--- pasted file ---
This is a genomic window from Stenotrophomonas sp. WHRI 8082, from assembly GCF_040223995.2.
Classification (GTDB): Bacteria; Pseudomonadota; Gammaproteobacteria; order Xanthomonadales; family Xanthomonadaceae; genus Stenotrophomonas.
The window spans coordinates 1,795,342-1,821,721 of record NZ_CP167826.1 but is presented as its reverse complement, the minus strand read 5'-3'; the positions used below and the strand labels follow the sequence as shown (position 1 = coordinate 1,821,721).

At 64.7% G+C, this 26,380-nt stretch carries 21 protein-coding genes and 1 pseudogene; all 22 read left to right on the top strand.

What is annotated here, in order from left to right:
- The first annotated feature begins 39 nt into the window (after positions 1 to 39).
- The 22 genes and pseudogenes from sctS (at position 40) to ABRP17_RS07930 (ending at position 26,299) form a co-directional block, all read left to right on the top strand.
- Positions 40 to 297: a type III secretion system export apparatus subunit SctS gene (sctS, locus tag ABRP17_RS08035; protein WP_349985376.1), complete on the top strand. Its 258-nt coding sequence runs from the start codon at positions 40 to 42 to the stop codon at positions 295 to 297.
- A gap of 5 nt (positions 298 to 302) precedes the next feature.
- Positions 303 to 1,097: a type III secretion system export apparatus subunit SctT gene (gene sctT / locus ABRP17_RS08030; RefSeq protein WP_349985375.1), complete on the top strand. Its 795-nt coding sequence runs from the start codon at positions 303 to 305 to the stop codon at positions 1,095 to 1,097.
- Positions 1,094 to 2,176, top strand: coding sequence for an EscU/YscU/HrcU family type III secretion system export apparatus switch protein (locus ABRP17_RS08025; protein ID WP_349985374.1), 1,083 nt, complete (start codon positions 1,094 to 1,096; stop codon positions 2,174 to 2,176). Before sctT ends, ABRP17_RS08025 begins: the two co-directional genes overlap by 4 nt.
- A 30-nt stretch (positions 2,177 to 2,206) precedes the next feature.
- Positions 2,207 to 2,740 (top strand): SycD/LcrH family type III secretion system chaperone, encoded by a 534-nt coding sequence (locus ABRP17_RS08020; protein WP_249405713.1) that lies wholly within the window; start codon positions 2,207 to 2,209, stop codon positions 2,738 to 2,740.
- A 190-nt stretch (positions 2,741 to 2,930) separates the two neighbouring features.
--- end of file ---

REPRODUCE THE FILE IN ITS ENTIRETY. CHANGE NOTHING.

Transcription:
This is a genomic window from Stenotrophomonas sp. WHRI 8082, from assembly GCF_040223995.2.
Classification (GTDB): Bacteria; Pseudomonadota; Gammaproteobacteria; order Xanthomonadales; family Xanthomonadaceae; genus Stenotrophomonas.
The window spans coordinates 1,795,342-1,821,721 of record NZ_CP167826.1 but is presented as its reverse complement, the minus strand read 5'-3'; the positions used below and the strand labels follow the sequence as shown (position 1 = coordinate 1,821,721).

At 64.7% G+C, this 26,380-nt stretch carries 21 protein-coding genes and 1 pseudogene; all 22 read left to right on the top strand.

What is annotated here, in order from left to right:
- The first annotated feature begins 39 nt into the window (after positions 1 to 39).
- The 22 genes and pseudogenes from sctS (at position 40) to ABRP17_RS07930 (ending at position 26,299) form a co-directional block, all read left to right on the top strand.
- Positions 40 to 297: a type III secretion system export apparatus subunit SctS gene (sctS, locus tag ABRP17_RS08035; protein WP_349985376.1), complete on the top strand. Its 258-nt coding sequence runs from the start codon at positions 40 to 42 to the stop codon at positions 295 to 297.
- A gap of 5 nt (positions 298 to 302) precedes the next feature.
- Positions 303 to 1,097: a type III secretion system export apparatus subunit SctT gene (gene sctT / locus ABRP17_RS08030; RefSeq protein WP_349985375.1), complete on the top strand. Its 795-nt coding sequence runs from the start codon at positions 303 to 305 to the stop codon at positions 1,095 to 1,097.
- Positions 1,094 to 2,176, top strand: coding sequence for an EscU/YscU/HrcU family type III secretion system export apparatus switch protein (locus ABRP17_RS08025; protein ID WP_349985374.1), 1,083 nt, complete (start codon positions 1,094 to 1,096; stop codon positions 2,174 to 2,176). Before sctT ends, ABRP17_RS08025 begins: the two co-directional genes overlap by 4 nt.
- A 30-nt stretch (positions 2,177 to 2,206) precedes the next feature.
- Positions 2,207 to 2,740 (top strand): SycD/LcrH family type III secretion system chaperone, encoded by a 534-nt coding sequence (locus ABRP17_RS08020; protein WP_249405713.1) that lies wholly within the window; start codon positions 2,207 to 2,209, stop codon positions 2,738 to 2,740.
- A 190-nt stretch (positions 2,741 to 2,930) separates the two neighbouring features.